Syria after the Annan Plan

May 3, 2012

Syria after the Annan Plan

Update from AIJAC

May 3, 2012
Number 05/12 #01

Today’s Update looks at the options for dealing with the ongoing violence in Syria in the wake of the apparent failure of the ceasefire put forward by former UN Secretary-General Kofi Annan as part of his plan to settle the conflict and halt the killing (with at least 23 people killed on Tuesday).

First up is a good report on the aftermath of the Annan plan, consisting of numerous quotes from knowledgeable on all sides , written by Neil McFarquhar of the New York Times. He finds there is general agreement that the plan has failed, but little sense of what might come next from various quarters, and still very little appetite for any serious intervention from Western policymakers – few of whom, it seems clear, ever expected the plan to succeed in the first place. The piece also makes it clear why many cling to the Annan plan and the monitors it is supposed to bring to Syria, even while acknowledging it is doing very little – attractive alternatives simply seem unavailable. For this important backgrounder on where the Syrian situation is now, CLICK HERE.

Next up is former senior American official Elliot Abrams. He argues that, despite the good intentions of Annan, he has become “objectively speaking the greatest asset of the Assad regime. His failed mediation, or investigation, or negotiation, or whatever it is called, is what is blocking additional action against the Syrian regime.” He strongly urges that Annan and his plan be moved off the political stage as quickly as possible – not least for the sake of Annan’s own reputation. For Abrams’ argument in full, CLICK HERE.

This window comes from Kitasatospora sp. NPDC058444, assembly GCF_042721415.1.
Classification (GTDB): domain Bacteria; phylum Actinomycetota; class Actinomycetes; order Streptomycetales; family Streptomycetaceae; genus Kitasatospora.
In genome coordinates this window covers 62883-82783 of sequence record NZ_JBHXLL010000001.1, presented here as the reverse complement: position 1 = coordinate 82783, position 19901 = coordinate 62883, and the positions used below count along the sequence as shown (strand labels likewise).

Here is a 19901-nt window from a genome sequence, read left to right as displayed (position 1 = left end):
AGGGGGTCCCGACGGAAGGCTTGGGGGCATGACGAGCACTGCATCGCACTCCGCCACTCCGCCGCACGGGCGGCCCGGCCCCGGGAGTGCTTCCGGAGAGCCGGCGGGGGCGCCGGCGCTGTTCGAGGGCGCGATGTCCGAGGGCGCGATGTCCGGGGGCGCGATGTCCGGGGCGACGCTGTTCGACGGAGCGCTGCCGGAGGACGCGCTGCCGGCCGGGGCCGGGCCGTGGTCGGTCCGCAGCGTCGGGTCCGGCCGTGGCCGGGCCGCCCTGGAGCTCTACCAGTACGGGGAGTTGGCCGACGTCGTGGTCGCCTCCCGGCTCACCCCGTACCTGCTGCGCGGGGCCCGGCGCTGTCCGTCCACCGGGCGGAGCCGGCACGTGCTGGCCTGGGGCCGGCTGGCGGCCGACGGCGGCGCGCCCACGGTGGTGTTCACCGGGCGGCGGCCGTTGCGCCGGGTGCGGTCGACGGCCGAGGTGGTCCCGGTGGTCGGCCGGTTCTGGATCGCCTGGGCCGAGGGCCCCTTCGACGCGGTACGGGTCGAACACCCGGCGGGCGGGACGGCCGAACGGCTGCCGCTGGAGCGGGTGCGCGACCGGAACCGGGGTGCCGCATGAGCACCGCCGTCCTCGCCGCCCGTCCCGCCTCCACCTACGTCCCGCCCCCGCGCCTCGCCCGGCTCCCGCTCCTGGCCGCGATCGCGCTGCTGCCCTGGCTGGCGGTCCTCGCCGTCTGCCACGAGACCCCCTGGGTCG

Finally, this Update features the unique perspective of a former Syrian General, Akil Hashem, discussing the military situation in Syria. General Hashem says, without outside intervention, a long period of stalemate lies ahead with neither the rebels, nor the government able to subdue the other. He also says the formidibility of the Syrian military is being heavily over-estimated, and outlines four models of outside intervention, any of which he predicts would unseat the Assad regime quickly. For the unique insights from this Syrian military insider, CLICK HERE.

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Cease-Fire in Syria Exposes Heavy Price of Just Buying Time


The New York Times, April 29, 2012

BEIRUT, Lebanon — A United Nations-backed cease-fire has neither stopped the fighting in Syria nor forced the government to pull its troops from civilian neighborhoods. It has been called a failure by activists still dodging bullets on the streets of Syria and by senior Obama administration officials questioned in Congress last week.

But no one has offered a plausible alternative.

The result is a bloody stalemate, with the West still endorsing a peace plan even while calling it unrealistic, and the Syrian government, if anything, empowered by the paralysis, even more confident it can weather the fractured and diffuse international pressure.

Despite months of fighting, Western and Arab sanctions that have sapped the national treasury and defections that have eroded the unity of the military, the Syrian government is not on the verge of falling nor abandoning its use of lethal force.

The rest of the world, fearing the chaos that further militarizing the conflict might bring, remains reluctant to arm the opposition.